Common stressors and underlying psychological needs among competitive varsity athletes: A video observation analysis


Athletes experience a variety of stressors that can have a substantial influence on their performance and wellbeing. Theoretical perspectives indicate that stressors are related to psychological needs that are at stake for the individual, such as autonomy, competence, relatedness (Deci & Ryan, 2000), achievement, meaning, growth, and understanding (Costa & McCrae, 1988). However, underlying needs have rarely been explored in studies of stressors in sport. The purpose of this study was to examine stressors and their underlying needs among varsity athletes. Forty-five athletes (M = 20.4 years of age; 16 from women's teams, 21 from men's teams, and eight from co-ed teams) participated in video-recorded conversations with a teammate to discuss stressors they faced in sport. Videos were analyzed using inductive and deductive approaches to identify the types of stressors that athletes discussed and their underlying needs. Athletes reported competitive/performance stressors (e.g., underperformance, injury), organizational stressors (e.g., coach personality and communication, team/culture issues, logistical challenges), and personal/life stressors (e.g., school/work, family, finance). Multiple needs were identified, including needs for connection (e.g., appreciation/recognition, belonging), competence/effectiveness, meaning (e.g., contribution, growth/development, sense of purpose), ease (e.g., reduced burnout), fairness, autonomy, and achievement. Cross-analyses indicated that common stressor types could reflect different underlying needs; for example, stressors related to coach personality and communication could reflect athletes' need for mattering, or for growth and development. This analysis provides novel information about key issues that are relevant for athletes and can provide practitioners with insight for supporting athletes' needs when dealing with stressors in sport.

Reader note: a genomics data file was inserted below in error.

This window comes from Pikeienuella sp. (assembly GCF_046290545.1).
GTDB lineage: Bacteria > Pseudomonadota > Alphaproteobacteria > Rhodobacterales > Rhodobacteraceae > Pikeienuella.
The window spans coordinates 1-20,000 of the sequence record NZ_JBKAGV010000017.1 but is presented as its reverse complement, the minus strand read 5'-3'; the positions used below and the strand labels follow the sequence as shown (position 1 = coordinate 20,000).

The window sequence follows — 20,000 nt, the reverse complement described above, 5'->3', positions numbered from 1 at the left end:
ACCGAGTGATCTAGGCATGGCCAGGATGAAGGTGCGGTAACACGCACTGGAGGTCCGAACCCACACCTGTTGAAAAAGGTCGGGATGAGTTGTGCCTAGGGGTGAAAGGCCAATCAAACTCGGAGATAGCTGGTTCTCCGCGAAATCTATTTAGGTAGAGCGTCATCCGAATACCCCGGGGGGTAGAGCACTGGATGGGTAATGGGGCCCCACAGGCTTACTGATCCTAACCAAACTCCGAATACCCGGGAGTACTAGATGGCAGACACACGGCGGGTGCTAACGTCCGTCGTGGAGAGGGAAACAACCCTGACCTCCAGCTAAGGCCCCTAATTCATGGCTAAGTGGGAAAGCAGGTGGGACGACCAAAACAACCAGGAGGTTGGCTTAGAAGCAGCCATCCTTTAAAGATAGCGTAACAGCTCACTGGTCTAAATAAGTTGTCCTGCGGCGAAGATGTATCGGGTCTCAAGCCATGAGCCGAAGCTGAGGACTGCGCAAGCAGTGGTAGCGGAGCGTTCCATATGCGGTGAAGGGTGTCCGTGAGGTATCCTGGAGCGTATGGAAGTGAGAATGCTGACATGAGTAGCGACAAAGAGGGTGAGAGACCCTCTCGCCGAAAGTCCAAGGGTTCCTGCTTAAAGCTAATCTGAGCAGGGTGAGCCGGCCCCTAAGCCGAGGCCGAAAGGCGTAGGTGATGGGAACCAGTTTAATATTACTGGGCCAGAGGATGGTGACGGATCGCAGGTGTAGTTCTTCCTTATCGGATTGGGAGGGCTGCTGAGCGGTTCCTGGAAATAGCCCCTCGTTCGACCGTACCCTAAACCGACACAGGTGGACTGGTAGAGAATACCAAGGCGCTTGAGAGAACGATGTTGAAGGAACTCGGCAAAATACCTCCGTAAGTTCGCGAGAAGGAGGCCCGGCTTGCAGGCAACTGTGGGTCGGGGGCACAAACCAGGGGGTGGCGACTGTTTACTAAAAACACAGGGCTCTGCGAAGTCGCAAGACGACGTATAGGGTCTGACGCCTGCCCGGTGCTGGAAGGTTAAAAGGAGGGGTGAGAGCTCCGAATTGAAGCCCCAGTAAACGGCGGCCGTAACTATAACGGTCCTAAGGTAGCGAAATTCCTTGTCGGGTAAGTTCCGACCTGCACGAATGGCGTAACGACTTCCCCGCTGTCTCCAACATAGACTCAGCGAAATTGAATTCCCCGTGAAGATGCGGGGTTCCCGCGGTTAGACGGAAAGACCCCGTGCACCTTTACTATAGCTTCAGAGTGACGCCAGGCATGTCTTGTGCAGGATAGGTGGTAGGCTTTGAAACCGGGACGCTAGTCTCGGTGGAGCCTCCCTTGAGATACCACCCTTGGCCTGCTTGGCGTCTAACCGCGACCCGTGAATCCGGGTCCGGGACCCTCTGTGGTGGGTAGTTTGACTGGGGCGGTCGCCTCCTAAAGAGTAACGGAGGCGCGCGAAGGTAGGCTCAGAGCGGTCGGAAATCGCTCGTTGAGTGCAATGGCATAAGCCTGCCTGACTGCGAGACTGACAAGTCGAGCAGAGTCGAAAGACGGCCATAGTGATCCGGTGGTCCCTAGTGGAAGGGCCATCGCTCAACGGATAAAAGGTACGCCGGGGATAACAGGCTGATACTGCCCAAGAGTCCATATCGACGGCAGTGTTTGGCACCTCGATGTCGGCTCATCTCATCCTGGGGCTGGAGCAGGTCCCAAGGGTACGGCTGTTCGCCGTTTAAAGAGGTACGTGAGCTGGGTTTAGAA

Acknowledgments: This research was supported by a SSHRC Insight Grant, and funding from the Canadian Foundation for Innovation and the Ontario Ministry of Research, Innovation, and Science.